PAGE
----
FERNANDO MONTIEL: He did impress me. He looked really great against Sydorenko but I’m not Sydorenko. Sydorenko just stood there in front of him and I think you have to take that into consideration too. I am not going to be standing in front of him. I’m going to be moving around and I’ll be doing my job too. I thin our styles match real well and it’s going to be a good fight.

What will you bring that maybe Nonito has not seen before?

FERNANDO MONTIEL: He is obviously a fighter that has a lot of speed. He moves around the ring and is an intelligent fighter. The question to me is what is going to happen when he fights a guy that is just as intelligent, just as strong and just as good as he is. That is the question – when he fights someone that is equal to him. I think it’s the first time he will find a fighter that is just as good as he is.

Have you heard you’re the underdog?

FERNANDO MONTIEL: The people that come up to me are just like you guys. They think it is a very tough fight and it’s up for grabs. Either guy can win and a lot of people think I can lose this fight and I’m the underdog. But to me that’s not a problem. I believe I’m going to win this fight and that’s what I’m going to do.

Do you see a strategic fight or a fight ending in one punch?

FERNANDO MONTIEL: You have to fight smart but I am here to entertain too. I want people to go in there and say that is a fight that they will remember for a long time. If we need to break into a war, let’s do a war if that’s what needs to be done. But it is certainly not going to be a boring fight.

Are you willing to take a risk — unlike the Bradley-Alexander fight?

FERNANDO MONTIEL: For sure I am ready to risk getting knocked down and getting back up and knocking him down and him getting back up. I want it to be a great fight so everybody can remember so maybe we cannot do only one but maybe 2 or 3.

What are you most worried about in this fight?

FERNANDO MONTIEL: I think I have the experience to do anything up in the ring. One thing is his speed but we have worked hard in training camp to nullify that speed. I think we’ve done that and we’ll be ready for it.

Are you worried that you haven’t fought many rounds – you’ve been knocking people out lately?

FERNANDO MONTIEL: To me that is not important. I train to fight 12 rounds. I am in the gym the whole time working to get ready for a fight. I know I have the power to knock a guy out in the 1st, 2nd or even the 12th round. It just depends on the opponent and how hard you need to do it.

Now it looks like there is a new rival between Mexico and the Philippines. Do you feel that is important part of the fight?

FERNANDO MONTIEL: I know the rivalry is getting better as their fighters are getting better. There is a little extra motivation there. I think both countries, the Philippines and Mexico want to see their guys win. They are both behind their fighters and a victory for either side would be important.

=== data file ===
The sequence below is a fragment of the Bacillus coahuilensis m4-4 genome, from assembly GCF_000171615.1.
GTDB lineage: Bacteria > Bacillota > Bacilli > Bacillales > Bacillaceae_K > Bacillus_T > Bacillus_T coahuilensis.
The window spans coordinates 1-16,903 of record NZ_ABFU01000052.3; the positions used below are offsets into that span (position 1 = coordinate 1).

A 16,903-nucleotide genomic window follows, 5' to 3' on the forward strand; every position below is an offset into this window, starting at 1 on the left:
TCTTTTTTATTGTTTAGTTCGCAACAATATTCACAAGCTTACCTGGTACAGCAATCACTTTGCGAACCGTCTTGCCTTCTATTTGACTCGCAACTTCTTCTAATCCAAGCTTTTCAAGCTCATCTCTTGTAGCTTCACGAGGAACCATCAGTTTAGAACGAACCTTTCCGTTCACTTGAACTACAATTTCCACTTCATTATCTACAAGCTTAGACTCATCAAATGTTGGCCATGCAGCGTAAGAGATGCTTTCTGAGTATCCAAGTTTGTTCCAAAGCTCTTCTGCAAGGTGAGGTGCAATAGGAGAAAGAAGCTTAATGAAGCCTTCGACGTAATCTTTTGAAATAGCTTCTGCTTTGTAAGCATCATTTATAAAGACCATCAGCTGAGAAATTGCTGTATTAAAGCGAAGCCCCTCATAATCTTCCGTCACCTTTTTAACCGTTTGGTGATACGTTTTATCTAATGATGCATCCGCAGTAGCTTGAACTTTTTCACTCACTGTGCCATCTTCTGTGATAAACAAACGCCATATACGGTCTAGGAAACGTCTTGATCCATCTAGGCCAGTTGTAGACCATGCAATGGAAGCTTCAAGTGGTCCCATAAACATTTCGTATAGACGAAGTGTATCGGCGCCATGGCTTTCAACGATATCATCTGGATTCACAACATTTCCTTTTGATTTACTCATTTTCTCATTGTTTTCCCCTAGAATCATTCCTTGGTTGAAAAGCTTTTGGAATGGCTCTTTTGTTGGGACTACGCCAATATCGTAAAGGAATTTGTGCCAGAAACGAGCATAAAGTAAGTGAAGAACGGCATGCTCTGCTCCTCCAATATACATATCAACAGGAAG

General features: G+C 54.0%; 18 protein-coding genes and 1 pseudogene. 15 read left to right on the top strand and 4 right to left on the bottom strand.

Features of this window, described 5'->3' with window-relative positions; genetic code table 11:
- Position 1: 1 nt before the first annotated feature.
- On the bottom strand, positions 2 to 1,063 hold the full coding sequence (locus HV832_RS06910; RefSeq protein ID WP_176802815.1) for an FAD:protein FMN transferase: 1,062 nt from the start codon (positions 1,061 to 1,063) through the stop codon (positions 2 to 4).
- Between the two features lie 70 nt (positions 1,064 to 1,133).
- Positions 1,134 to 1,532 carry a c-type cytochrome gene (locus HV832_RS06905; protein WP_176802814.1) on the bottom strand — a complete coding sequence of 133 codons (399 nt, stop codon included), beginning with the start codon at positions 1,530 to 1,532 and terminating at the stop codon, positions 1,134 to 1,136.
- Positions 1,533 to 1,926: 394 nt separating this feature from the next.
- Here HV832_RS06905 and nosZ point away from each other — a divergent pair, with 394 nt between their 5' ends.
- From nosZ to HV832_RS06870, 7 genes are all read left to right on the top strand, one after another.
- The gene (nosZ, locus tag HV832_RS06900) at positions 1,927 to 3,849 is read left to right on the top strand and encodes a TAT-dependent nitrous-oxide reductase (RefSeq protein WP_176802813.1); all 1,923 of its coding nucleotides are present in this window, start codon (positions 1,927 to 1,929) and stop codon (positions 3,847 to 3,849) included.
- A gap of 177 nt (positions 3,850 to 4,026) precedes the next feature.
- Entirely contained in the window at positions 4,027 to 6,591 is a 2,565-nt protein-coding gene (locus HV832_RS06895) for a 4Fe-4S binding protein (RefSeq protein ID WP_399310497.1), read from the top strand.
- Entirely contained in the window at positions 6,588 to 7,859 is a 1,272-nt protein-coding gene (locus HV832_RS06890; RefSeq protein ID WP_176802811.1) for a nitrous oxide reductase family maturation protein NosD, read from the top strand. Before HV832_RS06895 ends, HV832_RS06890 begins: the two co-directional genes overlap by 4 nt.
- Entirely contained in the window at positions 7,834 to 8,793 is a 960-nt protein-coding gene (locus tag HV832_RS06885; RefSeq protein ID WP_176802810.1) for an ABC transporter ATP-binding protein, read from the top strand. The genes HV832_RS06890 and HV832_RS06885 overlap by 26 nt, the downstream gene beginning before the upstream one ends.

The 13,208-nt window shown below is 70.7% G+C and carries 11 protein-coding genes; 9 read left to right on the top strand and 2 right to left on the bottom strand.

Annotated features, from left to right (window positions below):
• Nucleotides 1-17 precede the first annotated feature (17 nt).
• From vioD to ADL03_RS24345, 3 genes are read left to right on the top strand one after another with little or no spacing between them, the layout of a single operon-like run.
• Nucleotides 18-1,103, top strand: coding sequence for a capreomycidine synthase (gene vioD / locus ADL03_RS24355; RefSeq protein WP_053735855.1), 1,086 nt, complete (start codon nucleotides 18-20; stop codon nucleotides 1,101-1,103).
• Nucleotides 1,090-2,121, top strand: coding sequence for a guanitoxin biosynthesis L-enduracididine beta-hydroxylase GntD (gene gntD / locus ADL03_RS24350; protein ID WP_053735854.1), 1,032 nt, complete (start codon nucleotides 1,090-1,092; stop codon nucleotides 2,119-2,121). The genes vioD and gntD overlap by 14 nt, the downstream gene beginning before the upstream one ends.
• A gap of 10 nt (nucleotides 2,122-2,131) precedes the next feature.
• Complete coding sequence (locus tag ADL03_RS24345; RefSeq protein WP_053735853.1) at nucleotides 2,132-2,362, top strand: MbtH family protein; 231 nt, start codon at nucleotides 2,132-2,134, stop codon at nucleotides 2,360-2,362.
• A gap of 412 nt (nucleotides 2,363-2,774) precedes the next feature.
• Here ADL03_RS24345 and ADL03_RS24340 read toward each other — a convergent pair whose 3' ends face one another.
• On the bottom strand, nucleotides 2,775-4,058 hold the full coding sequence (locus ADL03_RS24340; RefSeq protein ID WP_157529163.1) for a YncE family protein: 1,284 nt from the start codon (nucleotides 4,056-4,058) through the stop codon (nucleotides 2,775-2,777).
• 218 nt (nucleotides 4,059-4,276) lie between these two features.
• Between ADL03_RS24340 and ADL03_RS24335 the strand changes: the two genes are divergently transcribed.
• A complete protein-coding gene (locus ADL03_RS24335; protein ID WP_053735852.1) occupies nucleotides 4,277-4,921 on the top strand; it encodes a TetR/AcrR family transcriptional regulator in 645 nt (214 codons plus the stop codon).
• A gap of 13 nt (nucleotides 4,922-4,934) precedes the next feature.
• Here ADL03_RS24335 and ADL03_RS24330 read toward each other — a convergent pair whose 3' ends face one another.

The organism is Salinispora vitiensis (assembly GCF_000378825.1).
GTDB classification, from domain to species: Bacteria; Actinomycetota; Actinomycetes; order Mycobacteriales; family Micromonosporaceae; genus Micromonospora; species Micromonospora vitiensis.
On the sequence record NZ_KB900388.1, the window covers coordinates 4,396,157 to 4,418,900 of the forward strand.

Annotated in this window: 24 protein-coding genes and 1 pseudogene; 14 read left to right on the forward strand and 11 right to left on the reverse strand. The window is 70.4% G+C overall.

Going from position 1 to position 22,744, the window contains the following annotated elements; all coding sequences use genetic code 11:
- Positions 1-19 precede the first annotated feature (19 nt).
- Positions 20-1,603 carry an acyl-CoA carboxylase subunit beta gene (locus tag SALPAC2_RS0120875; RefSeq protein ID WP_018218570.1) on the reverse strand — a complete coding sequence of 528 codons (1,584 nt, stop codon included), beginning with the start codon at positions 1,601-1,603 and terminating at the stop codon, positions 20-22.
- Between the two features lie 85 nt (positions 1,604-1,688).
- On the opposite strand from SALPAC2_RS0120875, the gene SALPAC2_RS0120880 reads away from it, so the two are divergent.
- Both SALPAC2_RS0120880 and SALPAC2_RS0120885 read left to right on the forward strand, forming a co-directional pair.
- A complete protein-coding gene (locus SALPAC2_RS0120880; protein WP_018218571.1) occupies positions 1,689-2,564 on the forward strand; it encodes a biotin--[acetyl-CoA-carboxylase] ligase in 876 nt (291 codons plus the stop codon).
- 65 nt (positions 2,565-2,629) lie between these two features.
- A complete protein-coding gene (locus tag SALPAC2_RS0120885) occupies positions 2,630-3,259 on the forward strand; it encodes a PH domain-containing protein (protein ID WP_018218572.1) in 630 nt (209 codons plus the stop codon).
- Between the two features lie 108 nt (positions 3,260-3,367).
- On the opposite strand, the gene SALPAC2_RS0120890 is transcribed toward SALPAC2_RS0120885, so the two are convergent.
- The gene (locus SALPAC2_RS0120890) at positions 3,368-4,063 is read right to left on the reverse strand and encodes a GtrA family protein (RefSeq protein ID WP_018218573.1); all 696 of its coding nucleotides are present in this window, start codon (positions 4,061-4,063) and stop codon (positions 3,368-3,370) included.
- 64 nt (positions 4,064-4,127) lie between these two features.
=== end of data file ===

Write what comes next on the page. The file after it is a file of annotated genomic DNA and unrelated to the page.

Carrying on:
Nonito feels he will beat you but at the same time you have a right to call yourself the best bantamweight…

FERNANDO MONTIEL: I think he is a good fighter but I think he was better at either 112 or 115. We’ll see how good he is at 118 and that will show in the ring.

Nonito has been looking to fight you for a couple years – do you see it the same way?

FERNANDO MONTIEL: I have been following his career and once he beat Darchinyan I kept my eye on him knowing the opportunity may come up. I think this fight is a fight that I need and a fight that I want.

BOB ARUM: I would like to thank everyone for being on this great conference call. As always in these tough economic times, we have kept prices very reasonable from $25 to $250. We plan on having a large crowd and if you can’t make it there in person, make sure to watch it live on HBO.


Montiel defends his title against Donaire in the latest chapter of the storied México-Philippines rivalry, Saturday, February 19, at Mandalay Bay. Promoted by Top Rank, in association with Zanfer Promotions, the Montiel-Donaire world title tilt will be televised live on HBO Boxing After Dark, beginning at 9:45 p.m. ET/PT (delayed on the West Coast.) The broadcast will open with undefeated NABO/NABA/WBC Continental Americas welterweight champion MIKE JONES defending his titles against Top-10 contender JESUS SOTO KARASS in a rematch of their exciting battle which took place on November 13 on the Manny Pacquiao-Antonio Margarito pay-per-view extravaganza.

Montiel (43-2-2, 33 KOs), of Los Mochis, Sinaloa, México, is only the fifth Méxican fighter to win world titles in three different weight divisions, joining Hall of Famer-elect Julio César Chávez and future Hall of Fame inductees Erik Morales, Juan Manuel Marquez and Marco Antonio Barrera. Undefeated since 2006, eight of Montiel’s last 10 victories (eight were world title fights) have been by stoppage.

Donaire (25-1, 17 KOs), a native of General Santos City, Philippines, now living in the Bay Area of San Leandro, Calif., enters this fight riding a nine-year, 24-bout winning streak, which includes an IBF/IBO flyweight title knockout victory over defending champion Vic Darchinyan, and a fourth-round blasting of former WBA bantamweight champion Wladimir Sidorenko in his last fight on December 4. Nine of Donaire’s last 10 victories have come by way of knockout.

Remaining tickets to Montiel vs. Donaire, priced at $250, $125, $50 and $25, not including applicable service charges, can be purchased at all Ticketmaster locations (select Smith’s Food and Drug Centers and Ritmo Latino). Ticket sales are limited to eight (8) per person. To charge by phone with a major credit card, call Mandalay Bay at (877) 632-7400 or Ticketmaster at (800) 745-3000. Tickets also will be available for purchase at or